Our Universities. Both our universities are strong players in both national and international markets. However they do have a significant number of EU students. Coventry University has 1500 EU students (approx. 7%) and Warwick has 1700 (approximately 9.5%). At the moment they are entitled to UK loans as a result of the EU non-discrimination requirements. These students have been promised that their loans will continue for the period of their courses, but it does not seem likely that the UK Government would finance EU students after the UK formally leaves the EU. Of course if the Exchange Rates remain low, then it should be possible to attract more students from places like China and India. At the moment foreign students are counted as immigrants so there might be an impact on the number of foreign students if a future Government decides to cap immigration numbers. In 2014/15 there were 437,000 foreign students in the UK; this is good for the economy so it is a bit silly to count them as immigrants, and there will be a strong case for re-classifying them in some way.

Both universities receive a great deal of money via EU research grants. 72% of research at Coventry University is funded by Europe and somewhere between 20 – 30% at Warwick University (but a larger cash figure). The Leave Campaign gave reassurances that there would be no reduction until 2020, but the future is to say the least uncertain, and we can expect some economising and re-direction within the University community. However overall I expect both universities to continue as major forces in our city.

Communities. Coventry has a good record of community cohesion, but until things settle down we might expect a growth in the number of hate incidents. There is also a growing issue of generational intolerance and blame. In previous times of tension in the city we have seen the Cathedral, Police, city and community leaders take active cohesion initiatives, and we might expect to see something along these lines in the near future.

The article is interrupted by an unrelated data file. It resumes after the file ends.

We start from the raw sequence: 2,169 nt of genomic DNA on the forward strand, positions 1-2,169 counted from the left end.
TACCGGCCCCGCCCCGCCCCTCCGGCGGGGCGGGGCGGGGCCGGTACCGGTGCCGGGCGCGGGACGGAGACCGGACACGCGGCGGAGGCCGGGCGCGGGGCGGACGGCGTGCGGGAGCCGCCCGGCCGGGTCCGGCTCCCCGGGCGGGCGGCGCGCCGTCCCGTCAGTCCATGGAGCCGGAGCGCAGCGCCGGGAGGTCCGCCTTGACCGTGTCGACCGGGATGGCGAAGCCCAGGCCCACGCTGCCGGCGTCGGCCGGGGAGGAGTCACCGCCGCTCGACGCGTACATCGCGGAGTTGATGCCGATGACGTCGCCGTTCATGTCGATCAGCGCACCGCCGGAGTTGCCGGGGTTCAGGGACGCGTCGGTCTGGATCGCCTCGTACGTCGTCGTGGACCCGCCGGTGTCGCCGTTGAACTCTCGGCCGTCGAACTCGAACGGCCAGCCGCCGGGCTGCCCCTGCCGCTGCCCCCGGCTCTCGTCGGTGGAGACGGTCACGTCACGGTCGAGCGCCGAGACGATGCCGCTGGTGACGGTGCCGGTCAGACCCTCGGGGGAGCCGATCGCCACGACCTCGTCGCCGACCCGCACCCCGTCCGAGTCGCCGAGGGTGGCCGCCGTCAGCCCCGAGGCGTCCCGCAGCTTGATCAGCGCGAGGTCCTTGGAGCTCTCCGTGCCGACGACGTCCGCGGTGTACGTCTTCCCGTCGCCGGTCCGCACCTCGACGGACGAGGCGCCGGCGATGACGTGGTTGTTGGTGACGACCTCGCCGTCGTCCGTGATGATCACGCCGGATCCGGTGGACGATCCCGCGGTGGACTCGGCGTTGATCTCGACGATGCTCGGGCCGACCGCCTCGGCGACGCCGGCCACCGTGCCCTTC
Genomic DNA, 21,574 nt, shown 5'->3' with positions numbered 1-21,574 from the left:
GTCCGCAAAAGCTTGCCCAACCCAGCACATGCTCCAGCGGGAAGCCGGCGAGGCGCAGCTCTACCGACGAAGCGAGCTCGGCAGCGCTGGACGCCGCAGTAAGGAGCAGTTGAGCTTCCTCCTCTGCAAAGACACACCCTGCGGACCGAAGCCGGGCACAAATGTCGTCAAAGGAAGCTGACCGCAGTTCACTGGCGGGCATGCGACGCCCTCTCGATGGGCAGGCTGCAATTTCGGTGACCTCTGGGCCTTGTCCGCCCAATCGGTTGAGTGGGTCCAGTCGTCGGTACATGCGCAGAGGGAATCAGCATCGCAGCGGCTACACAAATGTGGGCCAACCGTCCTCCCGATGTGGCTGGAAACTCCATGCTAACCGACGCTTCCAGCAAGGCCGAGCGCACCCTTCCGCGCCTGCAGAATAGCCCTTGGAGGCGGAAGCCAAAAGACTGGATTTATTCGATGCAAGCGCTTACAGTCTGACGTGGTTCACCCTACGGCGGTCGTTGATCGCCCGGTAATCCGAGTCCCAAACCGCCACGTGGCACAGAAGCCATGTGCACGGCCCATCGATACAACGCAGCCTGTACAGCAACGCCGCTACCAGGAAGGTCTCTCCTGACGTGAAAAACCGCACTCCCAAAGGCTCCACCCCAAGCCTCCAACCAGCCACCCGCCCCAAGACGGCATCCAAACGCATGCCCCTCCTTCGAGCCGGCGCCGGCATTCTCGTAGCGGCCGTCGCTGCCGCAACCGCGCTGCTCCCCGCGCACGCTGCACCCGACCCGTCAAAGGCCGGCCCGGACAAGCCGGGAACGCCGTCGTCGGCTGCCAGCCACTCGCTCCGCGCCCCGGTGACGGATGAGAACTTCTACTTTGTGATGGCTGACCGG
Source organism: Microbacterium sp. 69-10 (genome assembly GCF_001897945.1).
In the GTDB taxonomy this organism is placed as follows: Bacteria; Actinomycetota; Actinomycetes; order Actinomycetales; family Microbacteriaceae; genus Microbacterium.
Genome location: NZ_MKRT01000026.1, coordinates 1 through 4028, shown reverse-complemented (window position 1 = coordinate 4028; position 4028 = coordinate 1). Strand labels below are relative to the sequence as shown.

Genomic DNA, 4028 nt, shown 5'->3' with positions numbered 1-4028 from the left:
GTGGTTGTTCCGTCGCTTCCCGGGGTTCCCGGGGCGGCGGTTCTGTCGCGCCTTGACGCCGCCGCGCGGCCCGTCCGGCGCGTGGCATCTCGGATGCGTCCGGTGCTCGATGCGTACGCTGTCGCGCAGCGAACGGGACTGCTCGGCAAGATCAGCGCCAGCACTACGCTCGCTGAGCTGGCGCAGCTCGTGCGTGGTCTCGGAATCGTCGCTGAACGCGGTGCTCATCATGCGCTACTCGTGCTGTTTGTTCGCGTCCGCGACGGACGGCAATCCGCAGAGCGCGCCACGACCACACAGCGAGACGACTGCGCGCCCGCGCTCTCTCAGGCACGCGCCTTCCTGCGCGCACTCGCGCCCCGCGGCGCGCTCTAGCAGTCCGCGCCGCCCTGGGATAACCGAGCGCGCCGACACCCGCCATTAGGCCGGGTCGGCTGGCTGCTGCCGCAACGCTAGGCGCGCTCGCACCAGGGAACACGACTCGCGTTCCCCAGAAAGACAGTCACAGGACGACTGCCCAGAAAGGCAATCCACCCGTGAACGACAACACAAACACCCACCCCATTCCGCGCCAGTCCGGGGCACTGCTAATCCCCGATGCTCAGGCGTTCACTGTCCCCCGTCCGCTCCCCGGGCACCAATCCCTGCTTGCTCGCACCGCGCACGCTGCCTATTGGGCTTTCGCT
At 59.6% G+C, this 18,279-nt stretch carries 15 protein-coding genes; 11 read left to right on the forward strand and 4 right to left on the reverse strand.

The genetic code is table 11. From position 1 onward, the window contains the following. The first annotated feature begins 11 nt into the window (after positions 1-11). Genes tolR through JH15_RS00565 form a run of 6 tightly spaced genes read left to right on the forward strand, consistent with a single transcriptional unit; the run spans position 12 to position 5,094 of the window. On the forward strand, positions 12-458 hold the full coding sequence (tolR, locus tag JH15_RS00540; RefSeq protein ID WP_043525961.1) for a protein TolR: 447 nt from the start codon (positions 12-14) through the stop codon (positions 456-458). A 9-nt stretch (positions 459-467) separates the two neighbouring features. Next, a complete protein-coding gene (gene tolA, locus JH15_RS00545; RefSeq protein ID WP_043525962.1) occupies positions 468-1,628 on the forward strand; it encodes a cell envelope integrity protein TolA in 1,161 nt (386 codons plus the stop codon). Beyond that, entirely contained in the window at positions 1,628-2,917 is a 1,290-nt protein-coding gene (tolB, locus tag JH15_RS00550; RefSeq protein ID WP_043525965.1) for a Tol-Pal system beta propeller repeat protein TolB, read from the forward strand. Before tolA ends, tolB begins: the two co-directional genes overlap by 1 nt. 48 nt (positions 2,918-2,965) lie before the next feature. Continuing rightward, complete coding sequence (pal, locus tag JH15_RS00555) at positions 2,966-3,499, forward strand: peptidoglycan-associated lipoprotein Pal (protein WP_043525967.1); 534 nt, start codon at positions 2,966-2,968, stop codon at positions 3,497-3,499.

In summarising all this, the main issue is uncertainty. Until we know what the future relationship with Europe is, it won’t be possible to predict the future and people will wait before investing. With or without Brexit, the city will change and the degree of change is mostly driven by economic prosperity or the lack of it. But we have been through recessions and depressions before and the city always rises to the challenge after a bit of a delay. We are not called the Phoenix city for nothing!

John Payne


Reader Comments (4)

An excellent article John, well done. It is balanced and realistic.

By Stephen Williamson on Tuesday, June 28, 2016

Great article. Feel sad about the future but have stay hopeful.

By Shashi Carter on Wednesday, June 29, 2016

You are so right John and hate incidents have already started. Hopefully coventry can raise above this.

By paul Maddocks on Friday, July 1, 2016

The power vacuum at present is dangerous. It is depressing that we find ourselves where we are with apparently very little planning by those responsible for 'what next'. Indeed those responsible seem to have left the stage. As you may have guessed, I was a 'remain' voter.

By Robert Caldicott on Saturday, July 2, 2016